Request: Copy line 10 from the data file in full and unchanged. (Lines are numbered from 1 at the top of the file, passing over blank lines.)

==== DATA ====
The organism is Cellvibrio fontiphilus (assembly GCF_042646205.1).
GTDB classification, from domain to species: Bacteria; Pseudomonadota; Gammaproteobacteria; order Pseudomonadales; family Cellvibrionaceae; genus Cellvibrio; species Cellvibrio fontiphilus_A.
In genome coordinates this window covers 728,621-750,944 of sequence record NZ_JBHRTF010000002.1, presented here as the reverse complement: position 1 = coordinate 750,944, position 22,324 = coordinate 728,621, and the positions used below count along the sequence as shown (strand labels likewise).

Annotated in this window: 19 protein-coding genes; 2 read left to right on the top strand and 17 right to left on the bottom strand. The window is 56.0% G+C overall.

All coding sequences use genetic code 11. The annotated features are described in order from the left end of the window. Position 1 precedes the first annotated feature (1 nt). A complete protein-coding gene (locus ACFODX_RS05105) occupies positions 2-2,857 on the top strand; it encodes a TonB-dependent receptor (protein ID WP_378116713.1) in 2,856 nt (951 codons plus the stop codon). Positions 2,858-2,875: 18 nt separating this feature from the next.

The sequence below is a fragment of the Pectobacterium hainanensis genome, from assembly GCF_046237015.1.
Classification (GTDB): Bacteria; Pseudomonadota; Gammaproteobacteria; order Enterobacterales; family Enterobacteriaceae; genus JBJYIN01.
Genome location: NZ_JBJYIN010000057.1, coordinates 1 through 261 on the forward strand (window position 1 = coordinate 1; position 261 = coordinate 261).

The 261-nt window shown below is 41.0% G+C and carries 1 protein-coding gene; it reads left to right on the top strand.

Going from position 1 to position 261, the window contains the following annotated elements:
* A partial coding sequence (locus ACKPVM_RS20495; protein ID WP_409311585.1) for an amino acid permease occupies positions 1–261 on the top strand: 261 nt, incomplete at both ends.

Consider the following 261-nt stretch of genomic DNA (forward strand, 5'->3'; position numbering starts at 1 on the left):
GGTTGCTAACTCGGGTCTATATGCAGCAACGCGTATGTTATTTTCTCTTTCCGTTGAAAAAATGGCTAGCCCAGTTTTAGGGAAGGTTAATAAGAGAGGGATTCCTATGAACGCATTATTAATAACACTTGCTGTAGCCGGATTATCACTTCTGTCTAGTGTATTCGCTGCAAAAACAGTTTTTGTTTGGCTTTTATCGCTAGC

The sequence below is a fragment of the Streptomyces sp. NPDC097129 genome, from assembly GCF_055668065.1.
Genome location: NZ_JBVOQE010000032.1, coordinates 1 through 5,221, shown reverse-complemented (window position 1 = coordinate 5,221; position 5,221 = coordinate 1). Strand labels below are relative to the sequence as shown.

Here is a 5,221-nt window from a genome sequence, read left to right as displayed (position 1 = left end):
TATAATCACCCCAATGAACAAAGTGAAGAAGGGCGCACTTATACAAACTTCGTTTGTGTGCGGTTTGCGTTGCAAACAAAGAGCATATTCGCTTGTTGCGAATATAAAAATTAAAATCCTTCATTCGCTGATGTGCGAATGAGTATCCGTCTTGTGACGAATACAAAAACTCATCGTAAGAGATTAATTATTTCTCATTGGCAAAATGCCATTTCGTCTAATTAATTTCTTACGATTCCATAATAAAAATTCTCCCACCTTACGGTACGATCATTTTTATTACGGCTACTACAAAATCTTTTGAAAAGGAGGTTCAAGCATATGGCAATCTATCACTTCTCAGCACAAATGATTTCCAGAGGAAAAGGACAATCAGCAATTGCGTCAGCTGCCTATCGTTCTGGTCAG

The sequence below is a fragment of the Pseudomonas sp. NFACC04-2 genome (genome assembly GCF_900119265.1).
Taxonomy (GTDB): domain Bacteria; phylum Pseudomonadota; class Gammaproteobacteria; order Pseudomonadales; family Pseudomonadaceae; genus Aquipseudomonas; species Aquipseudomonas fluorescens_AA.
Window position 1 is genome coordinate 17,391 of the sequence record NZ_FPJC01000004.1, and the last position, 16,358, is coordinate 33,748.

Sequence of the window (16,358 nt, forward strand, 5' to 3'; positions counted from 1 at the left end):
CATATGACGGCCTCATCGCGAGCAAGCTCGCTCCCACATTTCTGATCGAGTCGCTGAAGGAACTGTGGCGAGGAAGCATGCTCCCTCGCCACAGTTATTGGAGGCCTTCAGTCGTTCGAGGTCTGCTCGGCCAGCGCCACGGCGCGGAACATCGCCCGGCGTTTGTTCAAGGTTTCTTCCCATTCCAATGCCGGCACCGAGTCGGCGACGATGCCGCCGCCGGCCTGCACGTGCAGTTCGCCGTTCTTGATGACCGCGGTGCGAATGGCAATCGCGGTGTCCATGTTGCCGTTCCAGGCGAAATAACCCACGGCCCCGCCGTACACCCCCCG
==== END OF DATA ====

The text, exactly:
Going from position 1 to position 261, the window contains the following annotated elements: